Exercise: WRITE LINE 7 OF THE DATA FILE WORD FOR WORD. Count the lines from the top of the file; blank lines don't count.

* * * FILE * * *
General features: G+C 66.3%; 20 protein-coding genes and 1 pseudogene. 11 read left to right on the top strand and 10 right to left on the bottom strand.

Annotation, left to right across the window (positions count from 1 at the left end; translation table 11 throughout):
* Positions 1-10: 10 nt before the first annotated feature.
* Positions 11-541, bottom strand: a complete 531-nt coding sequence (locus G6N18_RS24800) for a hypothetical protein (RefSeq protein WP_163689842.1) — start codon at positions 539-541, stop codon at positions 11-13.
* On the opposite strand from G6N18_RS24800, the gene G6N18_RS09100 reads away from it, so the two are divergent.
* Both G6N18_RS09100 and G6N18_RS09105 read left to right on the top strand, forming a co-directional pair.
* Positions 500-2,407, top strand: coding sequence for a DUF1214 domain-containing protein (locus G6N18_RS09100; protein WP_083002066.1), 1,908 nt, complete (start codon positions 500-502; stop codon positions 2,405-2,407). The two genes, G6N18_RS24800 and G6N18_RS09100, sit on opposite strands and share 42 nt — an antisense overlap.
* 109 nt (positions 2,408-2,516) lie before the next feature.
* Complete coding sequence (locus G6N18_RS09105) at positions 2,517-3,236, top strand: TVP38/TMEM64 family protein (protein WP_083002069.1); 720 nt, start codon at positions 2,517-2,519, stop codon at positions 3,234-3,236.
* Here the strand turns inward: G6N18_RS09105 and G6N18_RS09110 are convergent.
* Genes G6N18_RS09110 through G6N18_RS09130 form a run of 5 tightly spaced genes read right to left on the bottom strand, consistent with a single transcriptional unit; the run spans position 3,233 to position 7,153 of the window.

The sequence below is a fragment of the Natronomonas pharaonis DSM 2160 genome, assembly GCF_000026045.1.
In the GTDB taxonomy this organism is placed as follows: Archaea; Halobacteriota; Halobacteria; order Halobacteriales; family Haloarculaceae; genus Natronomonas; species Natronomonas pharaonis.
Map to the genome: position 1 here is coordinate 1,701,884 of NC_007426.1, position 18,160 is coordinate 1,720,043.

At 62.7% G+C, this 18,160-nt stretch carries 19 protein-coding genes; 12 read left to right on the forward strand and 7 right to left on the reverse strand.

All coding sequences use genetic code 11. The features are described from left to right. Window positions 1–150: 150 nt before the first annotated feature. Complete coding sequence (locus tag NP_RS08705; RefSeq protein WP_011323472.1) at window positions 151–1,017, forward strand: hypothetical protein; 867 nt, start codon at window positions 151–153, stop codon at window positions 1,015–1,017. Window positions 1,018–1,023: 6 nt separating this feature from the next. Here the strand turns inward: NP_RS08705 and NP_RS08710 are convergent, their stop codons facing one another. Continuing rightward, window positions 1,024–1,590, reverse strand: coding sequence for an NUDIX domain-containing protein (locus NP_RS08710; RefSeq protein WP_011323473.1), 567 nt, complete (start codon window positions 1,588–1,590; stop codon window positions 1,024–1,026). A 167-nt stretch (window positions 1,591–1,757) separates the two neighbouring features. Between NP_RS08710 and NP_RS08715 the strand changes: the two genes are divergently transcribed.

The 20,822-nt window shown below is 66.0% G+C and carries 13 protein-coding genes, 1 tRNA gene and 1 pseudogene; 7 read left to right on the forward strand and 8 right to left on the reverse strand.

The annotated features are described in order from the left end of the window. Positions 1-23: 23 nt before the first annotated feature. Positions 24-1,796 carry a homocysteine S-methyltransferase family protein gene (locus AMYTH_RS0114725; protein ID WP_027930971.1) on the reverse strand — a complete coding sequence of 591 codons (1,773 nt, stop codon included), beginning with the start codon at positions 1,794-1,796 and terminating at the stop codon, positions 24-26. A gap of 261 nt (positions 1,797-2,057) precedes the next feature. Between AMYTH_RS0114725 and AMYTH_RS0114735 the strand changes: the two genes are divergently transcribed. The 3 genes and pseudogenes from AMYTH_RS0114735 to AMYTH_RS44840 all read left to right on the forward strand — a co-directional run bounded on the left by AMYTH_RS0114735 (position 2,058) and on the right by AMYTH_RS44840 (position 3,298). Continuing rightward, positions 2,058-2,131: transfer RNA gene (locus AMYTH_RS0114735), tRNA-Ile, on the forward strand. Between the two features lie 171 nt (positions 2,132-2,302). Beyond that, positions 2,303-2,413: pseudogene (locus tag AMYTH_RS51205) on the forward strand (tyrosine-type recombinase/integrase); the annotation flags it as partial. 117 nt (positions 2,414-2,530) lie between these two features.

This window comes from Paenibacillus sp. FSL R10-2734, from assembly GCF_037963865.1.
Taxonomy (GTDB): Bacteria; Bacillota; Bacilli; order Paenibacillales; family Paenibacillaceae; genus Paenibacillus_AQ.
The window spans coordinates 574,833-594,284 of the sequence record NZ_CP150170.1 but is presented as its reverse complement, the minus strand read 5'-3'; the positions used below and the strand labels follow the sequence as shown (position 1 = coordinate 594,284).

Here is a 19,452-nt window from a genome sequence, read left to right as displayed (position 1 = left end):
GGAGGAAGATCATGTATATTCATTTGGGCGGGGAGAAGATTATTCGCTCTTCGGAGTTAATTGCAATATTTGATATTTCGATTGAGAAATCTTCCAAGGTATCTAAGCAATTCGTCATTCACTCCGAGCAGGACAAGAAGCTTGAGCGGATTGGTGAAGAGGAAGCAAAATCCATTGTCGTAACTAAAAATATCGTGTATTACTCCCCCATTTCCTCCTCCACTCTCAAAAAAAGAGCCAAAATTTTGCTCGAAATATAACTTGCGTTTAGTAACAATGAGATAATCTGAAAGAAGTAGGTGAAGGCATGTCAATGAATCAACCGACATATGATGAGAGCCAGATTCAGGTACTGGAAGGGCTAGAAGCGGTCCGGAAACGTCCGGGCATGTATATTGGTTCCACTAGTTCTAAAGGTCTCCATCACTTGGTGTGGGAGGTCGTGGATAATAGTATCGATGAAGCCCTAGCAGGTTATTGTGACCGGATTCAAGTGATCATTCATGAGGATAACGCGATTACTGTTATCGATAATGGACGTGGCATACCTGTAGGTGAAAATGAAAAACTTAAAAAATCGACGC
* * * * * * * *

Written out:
* Positions 500-2,407, top strand: coding sequence for a DUF1214 domain-containing protein (locus G6N18_RS09100; protein WP_083002066.1), 1,908 nt, complete (start codon positions 500-502; stop codon positions 2,405-2,407). The two genes, G6N18_RS24800 and G6N18_RS09100, sit on opposite strands and share 42 nt — an antisense overlap.